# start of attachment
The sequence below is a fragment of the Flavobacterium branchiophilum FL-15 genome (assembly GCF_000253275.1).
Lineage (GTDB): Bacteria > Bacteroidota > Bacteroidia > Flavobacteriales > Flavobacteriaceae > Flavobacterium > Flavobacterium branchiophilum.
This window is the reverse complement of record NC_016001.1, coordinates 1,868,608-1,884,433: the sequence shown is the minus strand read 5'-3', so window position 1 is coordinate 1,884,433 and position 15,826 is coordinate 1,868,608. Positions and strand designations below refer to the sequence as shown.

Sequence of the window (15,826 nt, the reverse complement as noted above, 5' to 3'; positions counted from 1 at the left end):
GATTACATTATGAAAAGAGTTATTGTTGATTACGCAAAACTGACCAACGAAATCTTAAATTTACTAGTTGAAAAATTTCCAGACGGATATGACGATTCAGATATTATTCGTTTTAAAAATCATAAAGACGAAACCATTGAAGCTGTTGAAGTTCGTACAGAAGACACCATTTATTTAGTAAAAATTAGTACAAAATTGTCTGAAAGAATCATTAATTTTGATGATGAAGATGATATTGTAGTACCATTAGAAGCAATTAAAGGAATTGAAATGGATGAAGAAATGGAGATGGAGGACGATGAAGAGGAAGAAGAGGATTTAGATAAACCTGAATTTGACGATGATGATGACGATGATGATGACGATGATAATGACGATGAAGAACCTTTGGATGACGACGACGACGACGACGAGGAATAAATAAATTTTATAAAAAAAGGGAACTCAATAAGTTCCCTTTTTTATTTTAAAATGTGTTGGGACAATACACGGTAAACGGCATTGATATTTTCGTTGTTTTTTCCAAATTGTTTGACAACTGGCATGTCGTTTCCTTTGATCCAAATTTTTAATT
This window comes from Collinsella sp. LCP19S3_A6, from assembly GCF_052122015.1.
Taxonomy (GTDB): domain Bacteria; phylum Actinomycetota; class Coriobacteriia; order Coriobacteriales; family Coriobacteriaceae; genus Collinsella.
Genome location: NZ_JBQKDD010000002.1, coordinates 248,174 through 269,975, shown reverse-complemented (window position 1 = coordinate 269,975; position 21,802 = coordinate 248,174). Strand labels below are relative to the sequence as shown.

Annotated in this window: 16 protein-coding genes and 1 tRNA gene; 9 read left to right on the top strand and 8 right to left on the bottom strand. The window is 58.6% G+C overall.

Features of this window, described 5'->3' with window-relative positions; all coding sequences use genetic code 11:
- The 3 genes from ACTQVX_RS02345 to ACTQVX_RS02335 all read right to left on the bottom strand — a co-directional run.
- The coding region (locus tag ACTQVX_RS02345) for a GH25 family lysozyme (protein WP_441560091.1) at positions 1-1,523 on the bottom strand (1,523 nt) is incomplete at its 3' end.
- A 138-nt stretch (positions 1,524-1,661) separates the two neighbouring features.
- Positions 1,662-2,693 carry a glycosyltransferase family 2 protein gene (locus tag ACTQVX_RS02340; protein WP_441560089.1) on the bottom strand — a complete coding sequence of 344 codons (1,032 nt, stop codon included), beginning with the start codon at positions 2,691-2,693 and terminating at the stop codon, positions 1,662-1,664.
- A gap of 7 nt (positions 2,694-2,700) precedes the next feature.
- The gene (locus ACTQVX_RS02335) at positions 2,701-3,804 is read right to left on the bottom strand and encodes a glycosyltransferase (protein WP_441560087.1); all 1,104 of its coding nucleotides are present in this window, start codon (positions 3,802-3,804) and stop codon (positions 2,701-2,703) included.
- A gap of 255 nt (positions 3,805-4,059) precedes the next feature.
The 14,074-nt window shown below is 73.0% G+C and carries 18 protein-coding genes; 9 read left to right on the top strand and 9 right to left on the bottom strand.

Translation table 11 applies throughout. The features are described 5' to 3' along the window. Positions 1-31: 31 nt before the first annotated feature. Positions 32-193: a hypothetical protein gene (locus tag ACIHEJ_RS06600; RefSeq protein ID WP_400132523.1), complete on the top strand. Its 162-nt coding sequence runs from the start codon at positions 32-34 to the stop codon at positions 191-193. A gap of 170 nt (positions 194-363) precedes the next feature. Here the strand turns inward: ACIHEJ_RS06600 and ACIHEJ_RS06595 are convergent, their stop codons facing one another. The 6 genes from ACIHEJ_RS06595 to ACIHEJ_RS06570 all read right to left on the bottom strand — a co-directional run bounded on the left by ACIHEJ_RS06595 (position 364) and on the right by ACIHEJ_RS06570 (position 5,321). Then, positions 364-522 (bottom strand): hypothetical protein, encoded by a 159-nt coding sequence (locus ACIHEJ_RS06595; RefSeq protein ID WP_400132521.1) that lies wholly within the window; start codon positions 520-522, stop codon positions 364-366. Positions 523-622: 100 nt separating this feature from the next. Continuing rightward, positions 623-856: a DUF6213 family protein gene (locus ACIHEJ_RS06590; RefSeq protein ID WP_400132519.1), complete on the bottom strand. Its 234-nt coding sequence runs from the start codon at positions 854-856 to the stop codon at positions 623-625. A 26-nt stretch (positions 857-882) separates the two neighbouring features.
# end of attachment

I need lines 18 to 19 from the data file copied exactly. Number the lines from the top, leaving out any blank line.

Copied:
The 14,074-nt window shown below is 73.0% G+C and carries 18 protein-coding genes; 9 read left to right on the top strand and 9 right to left on the bottom strand.

Translation table 11 applies throughout. The features are described 5' to 3' along the window. Positions 1-31: 31 nt before the first annotated feature. Positions 32-193: a hypothetical protein gene (locus tag ACIHEJ_RS06600; RefSeq protein ID WP_400132523.1), complete on the top strand. Its 162-nt coding sequence runs from the start codon at positions 32-34 to the stop codon at positions 191-193. A gap of 170 nt (positions 194-363) precedes the next feature. Here the strand turns inward: ACIHEJ_RS06600 and ACIHEJ_RS06595 are convergent, their stop codons facing one another. The 6 genes from ACIHEJ_RS06595 to ACIHEJ_RS06570 all read right to left on the bottom strand — a co-directional run bounded on the left by ACIHEJ_RS06595 (position 364) and on the right by ACIHEJ_RS06570 (position 5,321). Then, positions 364-522 (bottom strand): hypothetical protein, encoded by a 159-nt coding sequence (locus ACIHEJ_RS06595; RefSeq protein ID WP_400132521.1) that lies wholly within the window; start codon positions 520-522, stop codon positions 364-366. Positions 523-622: 100 nt separating this feature from the next. Continuing rightward, positions 623-856: a DUF6213 family protein gene (locus ACIHEJ_RS06590; RefSeq protein ID WP_400132519.1), complete on the bottom strand. Its 234-nt coding sequence runs from the start codon at positions 854-856 to the stop codon at positions 623-625. A 26-nt stretch (positions 857-882) separates the two neighbouring features.